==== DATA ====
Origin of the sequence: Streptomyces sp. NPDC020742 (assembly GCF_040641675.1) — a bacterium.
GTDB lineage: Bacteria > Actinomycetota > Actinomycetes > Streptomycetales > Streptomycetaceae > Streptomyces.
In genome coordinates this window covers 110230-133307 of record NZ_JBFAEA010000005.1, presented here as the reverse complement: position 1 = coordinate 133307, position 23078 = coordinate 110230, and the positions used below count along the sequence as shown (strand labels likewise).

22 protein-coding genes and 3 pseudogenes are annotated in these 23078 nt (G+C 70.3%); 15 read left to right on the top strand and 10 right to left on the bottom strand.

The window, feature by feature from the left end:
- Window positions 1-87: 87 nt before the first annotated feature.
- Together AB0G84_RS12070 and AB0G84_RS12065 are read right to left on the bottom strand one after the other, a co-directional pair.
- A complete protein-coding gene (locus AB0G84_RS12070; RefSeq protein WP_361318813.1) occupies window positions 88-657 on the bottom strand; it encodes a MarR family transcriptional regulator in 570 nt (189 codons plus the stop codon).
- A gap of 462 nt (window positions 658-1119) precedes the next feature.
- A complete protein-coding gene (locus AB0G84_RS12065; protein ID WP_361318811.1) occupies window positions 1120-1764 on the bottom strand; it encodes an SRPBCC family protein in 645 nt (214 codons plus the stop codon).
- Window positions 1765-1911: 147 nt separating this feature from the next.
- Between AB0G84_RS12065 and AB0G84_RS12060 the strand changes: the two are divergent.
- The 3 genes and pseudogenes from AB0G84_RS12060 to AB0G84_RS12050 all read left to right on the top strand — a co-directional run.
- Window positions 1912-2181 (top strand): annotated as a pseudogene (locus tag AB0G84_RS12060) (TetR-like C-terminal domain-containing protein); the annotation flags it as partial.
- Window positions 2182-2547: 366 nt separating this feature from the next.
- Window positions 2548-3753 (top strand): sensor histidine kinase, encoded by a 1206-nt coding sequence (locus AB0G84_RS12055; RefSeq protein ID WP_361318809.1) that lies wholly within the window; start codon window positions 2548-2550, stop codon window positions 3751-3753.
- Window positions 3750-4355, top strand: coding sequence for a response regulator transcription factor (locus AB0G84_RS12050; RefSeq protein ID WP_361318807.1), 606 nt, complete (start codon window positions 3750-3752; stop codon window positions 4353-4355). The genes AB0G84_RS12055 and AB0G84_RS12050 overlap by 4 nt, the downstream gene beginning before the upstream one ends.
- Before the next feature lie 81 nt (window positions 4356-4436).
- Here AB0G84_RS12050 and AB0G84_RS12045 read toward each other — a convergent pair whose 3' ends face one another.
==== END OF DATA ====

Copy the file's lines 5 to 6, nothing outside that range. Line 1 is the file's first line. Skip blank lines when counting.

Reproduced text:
The window, feature by feature from the left end:
- Window positions 1-87: 87 nt before the first annotated feature.